W3C home > Mailing lists > Public > w3c-wai-ua@w3.org > January to March 1999

Re: Issues

From: mark novak <menovak@facstaff.wisc.edu>
Date: Mon, 29 Mar 1999 18:35:59 -0500
Message-Id: <v03007809b325bcfc6685@[]>
To: schwer@us.ibm.com, w3c-wai-ua@w3.org
just wanted to add a few thoughts....

At 6:01 PM -0500 3/29/99, schwer@us.ibm.com wrote:
>After reviewing the documents Jon referenced, I believe that there are some
>issues we need to consider based on an action item I am working on with
>Mark Novak for the PF group:
>   We have to be careful of what we put in the DOM and do not put in the
>   DOM. What I feel is needed is an interface that extends the DOM for a
>   user agent. This way we can preserve the existing DOM for some of its
>   intended purposes such as servlet processing of HTML pages where user
>   interface issues are not of consideration.

>   We need to create an AccessibleObjectModel which extends the DOM to
>   application components. The DOM provides some key features that we can
>   reuse namely an architected event model, a range model, an iterator, CSS
>   to node mapping, and a tree structure.

The things Rich is referring to here, are proposed in DOM Level 2.  I'd prefer
to not call this new object model anything using the word "accessible", since
I believe the potential scope is much larger (e.g., automated testing tools,
validation tools, search engines, etc.).

>   The new AccessibleObjectModel needs to be designed such that each
>   document node can be constructed by a mapping of XML semantic schemas
>   into each individual node.

If individual nodes maps to individual elements (??), then we may also need
a grouping and un-grouping semantic mapping as well.

>   Position information is not important for all assistive technologies if
>   we can provide accessible action sets for specific node types as
>   specified by its schema. Screen reader technology may be interested in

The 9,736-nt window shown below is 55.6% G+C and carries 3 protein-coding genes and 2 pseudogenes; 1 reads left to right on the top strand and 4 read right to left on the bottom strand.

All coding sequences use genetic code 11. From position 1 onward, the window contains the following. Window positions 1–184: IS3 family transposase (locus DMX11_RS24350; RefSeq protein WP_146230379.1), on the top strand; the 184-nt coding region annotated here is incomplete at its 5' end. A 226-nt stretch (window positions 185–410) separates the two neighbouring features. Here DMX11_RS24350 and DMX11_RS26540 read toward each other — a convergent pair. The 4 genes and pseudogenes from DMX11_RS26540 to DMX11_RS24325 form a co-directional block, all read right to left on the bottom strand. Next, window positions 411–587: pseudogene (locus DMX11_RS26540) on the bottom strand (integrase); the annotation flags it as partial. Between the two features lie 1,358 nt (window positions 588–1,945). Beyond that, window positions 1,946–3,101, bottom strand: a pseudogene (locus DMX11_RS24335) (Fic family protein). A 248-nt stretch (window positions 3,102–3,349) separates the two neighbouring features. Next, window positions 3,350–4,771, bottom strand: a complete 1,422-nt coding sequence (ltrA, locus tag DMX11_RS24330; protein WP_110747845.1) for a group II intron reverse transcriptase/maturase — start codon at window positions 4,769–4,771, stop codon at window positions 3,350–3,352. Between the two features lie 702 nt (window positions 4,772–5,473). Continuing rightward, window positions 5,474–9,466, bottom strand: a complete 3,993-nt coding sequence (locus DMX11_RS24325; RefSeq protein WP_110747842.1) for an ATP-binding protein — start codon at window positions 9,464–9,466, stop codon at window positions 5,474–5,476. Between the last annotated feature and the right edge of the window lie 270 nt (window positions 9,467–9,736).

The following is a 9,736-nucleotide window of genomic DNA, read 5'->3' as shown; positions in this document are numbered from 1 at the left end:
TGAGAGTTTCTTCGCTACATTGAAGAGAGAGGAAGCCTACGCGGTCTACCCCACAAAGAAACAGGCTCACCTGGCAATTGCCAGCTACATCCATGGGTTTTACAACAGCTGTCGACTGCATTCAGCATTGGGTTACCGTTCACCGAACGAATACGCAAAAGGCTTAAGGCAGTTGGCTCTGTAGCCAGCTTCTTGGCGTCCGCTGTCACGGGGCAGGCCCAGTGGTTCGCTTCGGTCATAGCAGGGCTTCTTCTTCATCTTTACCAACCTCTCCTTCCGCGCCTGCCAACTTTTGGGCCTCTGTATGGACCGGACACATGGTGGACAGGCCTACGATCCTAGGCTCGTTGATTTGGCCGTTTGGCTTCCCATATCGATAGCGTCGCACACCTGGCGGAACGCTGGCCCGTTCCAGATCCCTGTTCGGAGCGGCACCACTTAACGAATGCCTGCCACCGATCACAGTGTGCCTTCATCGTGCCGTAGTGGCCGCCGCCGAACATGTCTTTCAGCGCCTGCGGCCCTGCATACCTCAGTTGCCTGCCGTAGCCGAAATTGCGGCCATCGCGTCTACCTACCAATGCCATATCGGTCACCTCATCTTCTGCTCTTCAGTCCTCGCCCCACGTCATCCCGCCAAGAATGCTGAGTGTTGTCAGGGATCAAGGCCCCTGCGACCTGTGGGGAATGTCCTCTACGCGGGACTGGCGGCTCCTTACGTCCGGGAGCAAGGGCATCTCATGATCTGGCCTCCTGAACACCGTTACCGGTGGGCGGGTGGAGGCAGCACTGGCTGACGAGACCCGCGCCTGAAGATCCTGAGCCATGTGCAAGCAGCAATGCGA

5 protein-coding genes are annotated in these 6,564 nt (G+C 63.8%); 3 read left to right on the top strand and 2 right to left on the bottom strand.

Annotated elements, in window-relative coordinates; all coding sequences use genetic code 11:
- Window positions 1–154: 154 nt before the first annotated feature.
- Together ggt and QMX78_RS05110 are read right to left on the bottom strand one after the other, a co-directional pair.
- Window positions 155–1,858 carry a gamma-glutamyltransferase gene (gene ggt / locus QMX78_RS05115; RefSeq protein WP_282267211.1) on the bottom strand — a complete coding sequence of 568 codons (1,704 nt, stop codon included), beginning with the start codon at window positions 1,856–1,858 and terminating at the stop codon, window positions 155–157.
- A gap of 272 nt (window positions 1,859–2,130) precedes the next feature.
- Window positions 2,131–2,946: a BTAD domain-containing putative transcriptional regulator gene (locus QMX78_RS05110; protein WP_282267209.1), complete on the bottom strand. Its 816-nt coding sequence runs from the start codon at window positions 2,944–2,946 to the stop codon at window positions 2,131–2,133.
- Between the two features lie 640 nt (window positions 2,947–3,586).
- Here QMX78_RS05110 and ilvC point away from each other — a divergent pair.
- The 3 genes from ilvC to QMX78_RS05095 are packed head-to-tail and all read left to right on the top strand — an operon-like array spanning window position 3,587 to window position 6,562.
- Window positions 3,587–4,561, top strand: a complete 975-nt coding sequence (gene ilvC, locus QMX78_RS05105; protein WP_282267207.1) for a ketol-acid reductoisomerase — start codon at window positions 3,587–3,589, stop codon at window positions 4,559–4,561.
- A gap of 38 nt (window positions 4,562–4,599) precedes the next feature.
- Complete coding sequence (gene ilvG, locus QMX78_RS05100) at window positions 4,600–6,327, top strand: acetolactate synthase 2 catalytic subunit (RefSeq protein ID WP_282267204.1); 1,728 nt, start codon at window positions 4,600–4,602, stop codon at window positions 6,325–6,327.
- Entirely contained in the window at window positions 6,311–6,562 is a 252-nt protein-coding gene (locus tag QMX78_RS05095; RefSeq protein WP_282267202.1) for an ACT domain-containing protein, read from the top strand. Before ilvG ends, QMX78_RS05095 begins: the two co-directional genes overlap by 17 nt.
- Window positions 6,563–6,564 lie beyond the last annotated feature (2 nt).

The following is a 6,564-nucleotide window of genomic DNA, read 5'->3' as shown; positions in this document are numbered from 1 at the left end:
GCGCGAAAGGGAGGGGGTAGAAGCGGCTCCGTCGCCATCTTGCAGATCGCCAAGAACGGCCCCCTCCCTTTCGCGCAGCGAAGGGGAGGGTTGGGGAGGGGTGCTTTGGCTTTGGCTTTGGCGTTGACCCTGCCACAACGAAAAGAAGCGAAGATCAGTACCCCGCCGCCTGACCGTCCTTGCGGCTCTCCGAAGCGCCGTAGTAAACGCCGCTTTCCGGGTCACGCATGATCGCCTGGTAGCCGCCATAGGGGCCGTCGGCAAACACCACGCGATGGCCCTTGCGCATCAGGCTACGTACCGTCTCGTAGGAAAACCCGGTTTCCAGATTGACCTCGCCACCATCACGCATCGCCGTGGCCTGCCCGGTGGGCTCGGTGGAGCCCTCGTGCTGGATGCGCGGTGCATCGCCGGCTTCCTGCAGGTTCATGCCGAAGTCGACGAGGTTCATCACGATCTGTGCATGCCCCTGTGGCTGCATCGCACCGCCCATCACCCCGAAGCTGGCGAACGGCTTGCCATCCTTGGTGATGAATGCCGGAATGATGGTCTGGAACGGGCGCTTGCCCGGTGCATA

>   position information when it needs to determine where line breaks in
>   text occur or if they need to map objects to an OSM representation. The
>   need for mapping to an OSM representation should be less important with
>   true object model technology. Position information is very relevant to
>   screen magnifiers that will use the caret or selector position to pan
>   the magnification point to the users point of focus. Position
>   information should not be stored in the core DOM because there it has no
>   meaning in a non-visual orientation. This again is why we need to create
>   a new AccessibleObjectModel that inherits from the DOM to provide this
>   feature.

>   Keyboard bindings could be specified for specify node types based on the
>   schema. Although it would be up to the authoring tool and/or browser to
>   define these, we will need to establish a set of key binding for
>   specific node types that will not conflict with different operating
>   system specific key bindings for obvious reasons. This is something we
>   had to deal with for Java.

I think these would also be in the ??? object model that extends DOM,
not DOM itself?

>   On the issue of using standard rather than custom controls when
>   designing user agents, the accessible object model should define an
>   interface that can be applied to application object model components.
>   The interface will provide the necessary information to access a
>   particular object model component based on the specified XML schema. On
>   some systems like UNIX with the X Windows System, these components may
>   be part of someone's widget set. Allowing the browser (one user agent
>   example) to map the proper semantic information to that component or
>   node allows the user agent to use whatever widget set they like and
>   still be accessible. Bottom line: The restriction to use standard
>   controls is an unnecessary restriction if we design the Accessibility
>   interface properly.

>   Regarding the issue of "Allowing the user to turn on and off support for
>   spawned windows" We need to develop and AccessibleApplication interface
>   that can be implemented by a user agent so that an assistive technology
>   can be notified when a spawned document has focus. This is again
>   separate from the DOM.
>Rich Schwerdtfeger
>Lead Architect, IBM Special Needs Systems
>EMail/web: schwer@us.ibm.com http://www.austin.ibm.com/sns/rich.htm
>"Two roads diverged in a wood, and I -
>I took the one less traveled by, and that has made all the difference.",
Received on Monday, 29 March 1999 19:40:29 UTC

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